1. a setting of the aperture of a camera lens, calibrated to the corresponding f-number
  2. another name for diaphragm (def. 4)
a block or carving used to complete the end of a moulding
Also called: stopper bridge a protecting card or winner in a suit in which one's opponents are strong
Derived Formsstoppable, adjective

Word Origin for stop

C14: from Old English stoppian (unattested), as in forstoppian to plug the ear, ultimately from Late Latin stuppāre to stop with a tow, from Latin stuppa tow, from Greek stuppē
Collins English Dictionary - Complete & Unabridged 2012 Digital Edition © William Collins Sons & Co. Ltd. 1979, 1986 © HarperCollins Publishers 1998, 2000, 2003, 2005, 2006, 2007, 2009, 2012

Word Origin and History for stops

stop

v.

Old English -stoppian (in forstoppian "to stop up, stifle"), a general West Germanic word (cf. West Frisian stopje, Middle Low German stoppen, Old High German stopfon, German stopfen "to plug, stop up," Old Low Frankish (be)stuppon "to stop (the ears)"), but held by many sources to be a borrowing from Vulgar Latin *stuppare "to stop or stuff with tow or oakum" (cf. Italian stoppare, French étouper "to stop with tow"), from Latin stuppa "coarse part of flax, tow." Plugs made of tow were used from ancient times in Rhine valley. Barnhart, at least, proposes the whole Germanic group rather might be native, from a base *stoppon.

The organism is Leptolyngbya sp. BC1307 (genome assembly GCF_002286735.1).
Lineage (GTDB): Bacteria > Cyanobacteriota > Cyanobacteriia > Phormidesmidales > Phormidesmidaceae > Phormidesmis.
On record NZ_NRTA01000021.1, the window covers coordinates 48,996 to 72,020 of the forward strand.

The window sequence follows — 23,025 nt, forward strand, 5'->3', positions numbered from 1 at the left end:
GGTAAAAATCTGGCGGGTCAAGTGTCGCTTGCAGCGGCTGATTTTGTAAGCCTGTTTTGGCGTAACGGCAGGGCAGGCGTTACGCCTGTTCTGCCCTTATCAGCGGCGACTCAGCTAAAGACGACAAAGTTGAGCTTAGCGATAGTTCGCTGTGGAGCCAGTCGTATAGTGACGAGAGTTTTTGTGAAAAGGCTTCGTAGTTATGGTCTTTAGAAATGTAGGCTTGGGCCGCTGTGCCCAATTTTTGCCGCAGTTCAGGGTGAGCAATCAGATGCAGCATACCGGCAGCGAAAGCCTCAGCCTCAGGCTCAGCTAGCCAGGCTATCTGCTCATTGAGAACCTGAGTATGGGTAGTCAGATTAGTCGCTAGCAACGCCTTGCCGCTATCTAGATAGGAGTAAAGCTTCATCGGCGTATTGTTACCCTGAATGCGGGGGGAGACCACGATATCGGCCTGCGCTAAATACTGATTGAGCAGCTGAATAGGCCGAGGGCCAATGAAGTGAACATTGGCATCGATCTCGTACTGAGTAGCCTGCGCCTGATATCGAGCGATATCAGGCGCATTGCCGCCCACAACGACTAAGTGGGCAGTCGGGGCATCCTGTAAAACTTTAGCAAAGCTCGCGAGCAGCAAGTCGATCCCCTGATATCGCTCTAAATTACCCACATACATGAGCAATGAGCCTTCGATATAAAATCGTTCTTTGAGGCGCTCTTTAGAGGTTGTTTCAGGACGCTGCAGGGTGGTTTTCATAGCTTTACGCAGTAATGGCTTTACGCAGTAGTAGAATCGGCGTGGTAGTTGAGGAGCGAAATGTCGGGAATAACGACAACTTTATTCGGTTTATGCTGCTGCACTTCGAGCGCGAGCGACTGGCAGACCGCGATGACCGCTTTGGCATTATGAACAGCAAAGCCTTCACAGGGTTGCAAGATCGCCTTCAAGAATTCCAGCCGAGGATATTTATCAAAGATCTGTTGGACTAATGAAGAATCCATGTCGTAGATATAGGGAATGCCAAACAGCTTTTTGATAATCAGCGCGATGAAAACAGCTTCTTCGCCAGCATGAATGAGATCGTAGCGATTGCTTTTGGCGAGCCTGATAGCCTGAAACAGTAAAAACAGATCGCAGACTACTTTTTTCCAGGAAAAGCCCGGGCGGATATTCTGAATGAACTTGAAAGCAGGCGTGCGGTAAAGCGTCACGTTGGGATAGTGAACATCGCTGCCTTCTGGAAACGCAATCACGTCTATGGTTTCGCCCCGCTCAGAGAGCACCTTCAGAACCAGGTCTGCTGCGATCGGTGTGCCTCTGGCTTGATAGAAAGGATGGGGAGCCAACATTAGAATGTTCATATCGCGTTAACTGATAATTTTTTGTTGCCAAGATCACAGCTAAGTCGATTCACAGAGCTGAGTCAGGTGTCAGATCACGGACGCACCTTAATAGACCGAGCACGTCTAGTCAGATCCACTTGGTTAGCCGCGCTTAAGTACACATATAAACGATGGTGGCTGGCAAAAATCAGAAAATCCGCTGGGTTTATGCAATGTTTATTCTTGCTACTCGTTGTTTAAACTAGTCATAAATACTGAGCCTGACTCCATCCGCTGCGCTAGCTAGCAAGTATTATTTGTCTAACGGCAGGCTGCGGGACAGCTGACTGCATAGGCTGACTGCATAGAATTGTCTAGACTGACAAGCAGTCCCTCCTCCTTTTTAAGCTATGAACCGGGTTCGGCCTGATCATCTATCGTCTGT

Sense of "bring or come to a halt" (mid-15c.) is from notion of preventing a flow by blocking a hole, and the word's development in this sense is unique to English, though it since has been widely adopted in other languages; perhaps influenced by Latin stupere "be stunned, be stupefied." Stop-and-go (adj.) is from 1926, originally a reference to traffic signals.

stop

n.

late 15c., from stop (v.).

Online Etymology Dictionary, © 2010 Douglas Harper

Idioms and Phrases with stops

stop

In addition to the idioms beginning with stop

  • stop at nothing
  • stop by
  • stop cold
  • stop in
  • stop off
  • stop payment
  • stop short
  • stop someone's clock
  • stop the clock
  • stop up

also see:

  • buck stops here
  • pull out all the stops
  • put an end (a stop) to
The American Heritage® Idioms Dictionary Copyright © 2002, 2001, 1995 by Houghton Mifflin Harcourt Publishing Company. Published by Houghton Mifflin Harcourt Publishing Company.